Kevin Oliver is an Assistant Professor and Program Coordinator for the new online Instructional Technology program at North Carolina State University. His research interests focus on the application of Web-based tools, particularly those used in distance education, in support of student-centered teaching and learning.
In this paper I share my view to one of his articles that written on TechTrends Journal on March/April 2010. This specific article was very inspiring to me as a technology teacher and has helped me to discover how important to include Web 2.0 applications in ICT class for high school students.
Despite the fact that ICT topics nearly always involve many interesting areas, choosing the right topics to teach always remains a challenge for teachers. In these days, the word “communication” is a tricky one, when we are teaching ICT to digital native learners. Undoubtedly, students will come to class expecting teachers to integrate the social communication tools they use everyday into this class. They will be asking: are we going to use Facebook in this class, are we going to tweet a little bit, can we use the chat in this class?
As an educator, I feel their expectations should be met especially as I am a big believer in differentiation in teaching. As a technology teacher, I feel more productive in teaching those students many different ways of learning today’s technology and giving them the chance to explore more about using those different communication tools.
Without doubt, Web 2.0 tools have greatly influenced this generation of young people and they infuse their lives in many different ways. More importantly, these tools affect this generation and the way they learn. Many of these tools are very valuable for enhancing the students learning and achievement. The students have used most of these tools but do not recognize them as Web 2.0 tools. Examples are Facebook, email, blog, wiki, YouTube…etc.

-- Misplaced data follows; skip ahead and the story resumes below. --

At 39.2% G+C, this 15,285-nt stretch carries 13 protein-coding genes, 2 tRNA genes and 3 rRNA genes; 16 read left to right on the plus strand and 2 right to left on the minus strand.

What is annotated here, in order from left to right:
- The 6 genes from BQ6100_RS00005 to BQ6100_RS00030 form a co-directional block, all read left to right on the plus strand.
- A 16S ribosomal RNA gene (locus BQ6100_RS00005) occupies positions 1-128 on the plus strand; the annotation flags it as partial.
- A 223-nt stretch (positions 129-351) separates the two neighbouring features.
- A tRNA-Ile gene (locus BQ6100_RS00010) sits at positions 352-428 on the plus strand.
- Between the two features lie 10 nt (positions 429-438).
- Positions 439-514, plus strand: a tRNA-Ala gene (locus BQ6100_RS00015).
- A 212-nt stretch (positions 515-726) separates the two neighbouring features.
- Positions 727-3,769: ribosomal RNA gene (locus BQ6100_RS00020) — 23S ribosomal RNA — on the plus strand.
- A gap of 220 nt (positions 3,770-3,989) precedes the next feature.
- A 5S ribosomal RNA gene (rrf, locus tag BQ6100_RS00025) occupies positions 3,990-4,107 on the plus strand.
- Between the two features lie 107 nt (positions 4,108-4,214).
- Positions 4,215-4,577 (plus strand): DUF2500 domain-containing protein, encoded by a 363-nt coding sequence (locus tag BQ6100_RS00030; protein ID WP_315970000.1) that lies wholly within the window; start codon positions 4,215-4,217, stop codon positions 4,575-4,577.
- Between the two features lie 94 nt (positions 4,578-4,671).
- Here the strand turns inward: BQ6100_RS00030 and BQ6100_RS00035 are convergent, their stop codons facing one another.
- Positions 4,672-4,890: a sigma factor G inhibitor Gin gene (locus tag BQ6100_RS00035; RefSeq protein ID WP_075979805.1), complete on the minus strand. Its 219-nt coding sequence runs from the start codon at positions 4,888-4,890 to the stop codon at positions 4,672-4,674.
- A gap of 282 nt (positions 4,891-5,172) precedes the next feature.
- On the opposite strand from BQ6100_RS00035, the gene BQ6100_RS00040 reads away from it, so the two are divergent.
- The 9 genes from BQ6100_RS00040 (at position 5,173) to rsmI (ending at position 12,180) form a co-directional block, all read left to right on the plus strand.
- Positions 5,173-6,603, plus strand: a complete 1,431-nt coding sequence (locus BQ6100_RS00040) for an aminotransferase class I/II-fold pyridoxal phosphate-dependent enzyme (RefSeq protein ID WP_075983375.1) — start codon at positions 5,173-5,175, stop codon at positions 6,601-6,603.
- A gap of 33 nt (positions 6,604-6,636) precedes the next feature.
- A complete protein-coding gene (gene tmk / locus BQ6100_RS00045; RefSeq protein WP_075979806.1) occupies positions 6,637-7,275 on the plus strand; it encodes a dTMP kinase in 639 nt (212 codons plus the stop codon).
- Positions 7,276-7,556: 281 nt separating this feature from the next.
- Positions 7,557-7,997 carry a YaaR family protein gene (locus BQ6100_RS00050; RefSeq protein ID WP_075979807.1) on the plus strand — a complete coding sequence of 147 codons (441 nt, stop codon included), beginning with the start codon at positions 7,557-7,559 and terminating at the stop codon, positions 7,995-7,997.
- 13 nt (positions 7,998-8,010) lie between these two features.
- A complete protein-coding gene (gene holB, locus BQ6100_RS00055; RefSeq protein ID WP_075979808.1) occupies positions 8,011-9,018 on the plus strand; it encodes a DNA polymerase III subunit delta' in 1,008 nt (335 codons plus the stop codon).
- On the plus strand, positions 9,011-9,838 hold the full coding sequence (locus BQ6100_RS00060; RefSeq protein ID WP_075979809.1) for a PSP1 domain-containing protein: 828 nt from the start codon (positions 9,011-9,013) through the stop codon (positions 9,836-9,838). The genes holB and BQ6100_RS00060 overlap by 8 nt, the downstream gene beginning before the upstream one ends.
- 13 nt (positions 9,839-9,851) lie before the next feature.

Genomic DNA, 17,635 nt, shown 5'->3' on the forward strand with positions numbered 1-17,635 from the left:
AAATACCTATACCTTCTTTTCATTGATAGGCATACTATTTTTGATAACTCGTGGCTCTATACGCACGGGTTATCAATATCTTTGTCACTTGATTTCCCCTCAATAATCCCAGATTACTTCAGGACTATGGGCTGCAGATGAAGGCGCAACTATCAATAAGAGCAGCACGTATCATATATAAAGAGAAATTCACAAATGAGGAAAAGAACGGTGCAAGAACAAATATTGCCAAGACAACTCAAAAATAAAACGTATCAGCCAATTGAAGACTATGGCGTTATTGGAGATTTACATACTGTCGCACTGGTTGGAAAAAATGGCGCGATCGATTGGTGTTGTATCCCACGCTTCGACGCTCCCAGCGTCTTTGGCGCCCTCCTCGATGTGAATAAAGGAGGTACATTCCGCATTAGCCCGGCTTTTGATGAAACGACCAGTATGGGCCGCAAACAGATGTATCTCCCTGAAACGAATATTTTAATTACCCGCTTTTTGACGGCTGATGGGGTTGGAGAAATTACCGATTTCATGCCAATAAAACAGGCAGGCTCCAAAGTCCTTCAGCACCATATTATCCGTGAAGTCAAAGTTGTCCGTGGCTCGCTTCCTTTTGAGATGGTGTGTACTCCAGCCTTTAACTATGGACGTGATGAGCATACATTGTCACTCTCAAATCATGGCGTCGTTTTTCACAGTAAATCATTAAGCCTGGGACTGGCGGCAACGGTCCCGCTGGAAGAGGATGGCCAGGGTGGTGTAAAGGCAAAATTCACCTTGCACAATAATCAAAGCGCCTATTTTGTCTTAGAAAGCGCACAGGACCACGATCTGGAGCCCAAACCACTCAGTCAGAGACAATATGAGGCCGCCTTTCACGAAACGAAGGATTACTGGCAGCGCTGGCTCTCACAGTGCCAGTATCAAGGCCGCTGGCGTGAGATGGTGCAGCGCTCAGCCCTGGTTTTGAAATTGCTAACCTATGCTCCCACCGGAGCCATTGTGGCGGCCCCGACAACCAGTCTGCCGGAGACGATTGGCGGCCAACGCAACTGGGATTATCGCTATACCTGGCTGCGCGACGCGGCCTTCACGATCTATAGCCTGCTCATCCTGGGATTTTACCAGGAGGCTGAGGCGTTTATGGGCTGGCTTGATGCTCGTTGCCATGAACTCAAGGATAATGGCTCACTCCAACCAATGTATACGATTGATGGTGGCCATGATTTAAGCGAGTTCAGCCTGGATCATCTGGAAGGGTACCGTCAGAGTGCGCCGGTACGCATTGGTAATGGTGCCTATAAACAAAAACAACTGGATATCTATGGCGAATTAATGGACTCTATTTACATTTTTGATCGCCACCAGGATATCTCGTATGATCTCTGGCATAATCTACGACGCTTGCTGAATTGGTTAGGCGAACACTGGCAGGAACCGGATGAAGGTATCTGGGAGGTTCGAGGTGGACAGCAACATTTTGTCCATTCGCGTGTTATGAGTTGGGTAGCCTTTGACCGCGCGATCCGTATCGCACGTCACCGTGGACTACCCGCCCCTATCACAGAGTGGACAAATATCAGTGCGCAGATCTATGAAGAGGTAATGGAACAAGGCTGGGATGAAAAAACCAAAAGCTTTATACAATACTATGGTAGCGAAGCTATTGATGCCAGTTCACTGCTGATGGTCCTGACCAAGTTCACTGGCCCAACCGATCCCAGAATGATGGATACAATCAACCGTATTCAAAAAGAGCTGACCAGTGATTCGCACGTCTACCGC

Tech Trends Magazine has published an article titled Integrating Web 2.0
Across the Curriculum by Kevin Oliver, on March/April 2010. The article explores different web 2.0 tools that could be considered in instructional technology. In the article Oliver, K (2010) explained, “Web 2.0 refers to the current generation of Internet applications that allow users to collaboratively generate their own content. Blogs and wikis are among the most frequently cited Web 2.0 tools, but they are just the tip of an integration iceberg.” Pg. 52. The author also shared many different tools that fit different curriculum areas, which are really interesting to explore. What I mostly like about his article that he shared ideas and web 2.0 Websites by subject areas and refer to them be 2.0 examples of that are:
English – Language Arts 2.0
• Google Map
Social Studies 2.0
Physical Education and Health 2.0
The article also listed many other resources like Google Docs, Google earth and map, Wikis, blogs sites, and more. Since the article was assigned as one of the reading materials on my master degree, I found it really interesting and more attracting to explore more and more tools. The tricky part about all these tools is how to find the suitable one for your curriculum? But in this article the author divided it into different parts by subjects and gave examples of how it could be used to enhance students’ learning. A Labbo, L. et.al (2010) states, “Effective integration of technology is achieved when students are able to select technology tools to help them obtain information in a timely manner, analyze and synthesize the information, and present it professionally. The technology should become an integral part of how the classroom functions- as accessible as all other classroom tools.”